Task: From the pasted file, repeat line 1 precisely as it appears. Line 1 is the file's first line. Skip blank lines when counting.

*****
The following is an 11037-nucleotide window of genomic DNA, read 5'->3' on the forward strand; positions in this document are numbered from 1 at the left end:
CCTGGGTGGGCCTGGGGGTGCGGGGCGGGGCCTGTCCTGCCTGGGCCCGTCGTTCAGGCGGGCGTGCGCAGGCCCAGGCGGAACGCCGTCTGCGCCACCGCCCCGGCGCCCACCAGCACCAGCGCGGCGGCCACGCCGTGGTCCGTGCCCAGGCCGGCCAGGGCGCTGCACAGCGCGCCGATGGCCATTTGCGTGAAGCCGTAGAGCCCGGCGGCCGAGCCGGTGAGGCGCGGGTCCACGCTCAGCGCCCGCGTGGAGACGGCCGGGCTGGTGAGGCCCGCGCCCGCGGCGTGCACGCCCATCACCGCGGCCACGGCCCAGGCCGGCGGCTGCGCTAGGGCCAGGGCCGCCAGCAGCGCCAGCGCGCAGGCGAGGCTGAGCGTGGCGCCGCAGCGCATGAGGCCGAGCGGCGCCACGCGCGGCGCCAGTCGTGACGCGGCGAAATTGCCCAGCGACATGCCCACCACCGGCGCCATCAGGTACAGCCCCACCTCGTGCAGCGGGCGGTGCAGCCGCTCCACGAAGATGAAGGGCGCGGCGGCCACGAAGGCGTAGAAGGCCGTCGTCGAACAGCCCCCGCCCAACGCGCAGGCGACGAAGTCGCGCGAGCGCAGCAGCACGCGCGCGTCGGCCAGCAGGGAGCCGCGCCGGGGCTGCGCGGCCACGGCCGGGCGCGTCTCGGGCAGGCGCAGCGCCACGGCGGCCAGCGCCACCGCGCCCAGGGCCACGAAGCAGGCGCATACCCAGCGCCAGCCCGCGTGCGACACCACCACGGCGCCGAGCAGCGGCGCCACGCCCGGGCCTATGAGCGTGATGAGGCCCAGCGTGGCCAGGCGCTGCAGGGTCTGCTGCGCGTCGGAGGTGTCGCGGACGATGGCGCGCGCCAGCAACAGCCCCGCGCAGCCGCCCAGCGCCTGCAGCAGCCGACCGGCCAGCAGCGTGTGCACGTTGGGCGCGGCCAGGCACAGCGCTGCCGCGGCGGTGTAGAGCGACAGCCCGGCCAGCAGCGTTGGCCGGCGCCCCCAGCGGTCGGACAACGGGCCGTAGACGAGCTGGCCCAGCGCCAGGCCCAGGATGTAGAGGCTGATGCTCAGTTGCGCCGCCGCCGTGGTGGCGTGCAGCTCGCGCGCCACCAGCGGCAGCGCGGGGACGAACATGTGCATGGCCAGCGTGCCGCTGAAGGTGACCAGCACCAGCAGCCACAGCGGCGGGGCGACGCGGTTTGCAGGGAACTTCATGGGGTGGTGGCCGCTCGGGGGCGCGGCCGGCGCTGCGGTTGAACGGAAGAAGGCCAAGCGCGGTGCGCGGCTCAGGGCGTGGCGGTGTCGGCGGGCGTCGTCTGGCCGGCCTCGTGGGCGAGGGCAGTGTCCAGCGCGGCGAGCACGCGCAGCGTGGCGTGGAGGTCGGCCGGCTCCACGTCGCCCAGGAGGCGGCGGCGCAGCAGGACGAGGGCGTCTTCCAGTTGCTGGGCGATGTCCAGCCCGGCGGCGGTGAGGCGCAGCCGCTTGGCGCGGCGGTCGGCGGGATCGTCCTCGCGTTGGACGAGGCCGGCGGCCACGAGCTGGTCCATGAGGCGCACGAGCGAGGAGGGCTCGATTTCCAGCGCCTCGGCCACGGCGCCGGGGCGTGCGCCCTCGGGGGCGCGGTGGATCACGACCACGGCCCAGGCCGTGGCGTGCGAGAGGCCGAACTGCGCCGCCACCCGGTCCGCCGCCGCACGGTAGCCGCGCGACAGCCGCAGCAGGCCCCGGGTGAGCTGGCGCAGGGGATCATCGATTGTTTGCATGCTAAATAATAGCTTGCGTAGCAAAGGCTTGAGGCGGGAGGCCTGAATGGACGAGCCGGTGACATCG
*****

The following is an 11037-nucleotide window of genomic DNA, read 5'->3' on the forward strand; positions in this document are numbered from 1 at the left end: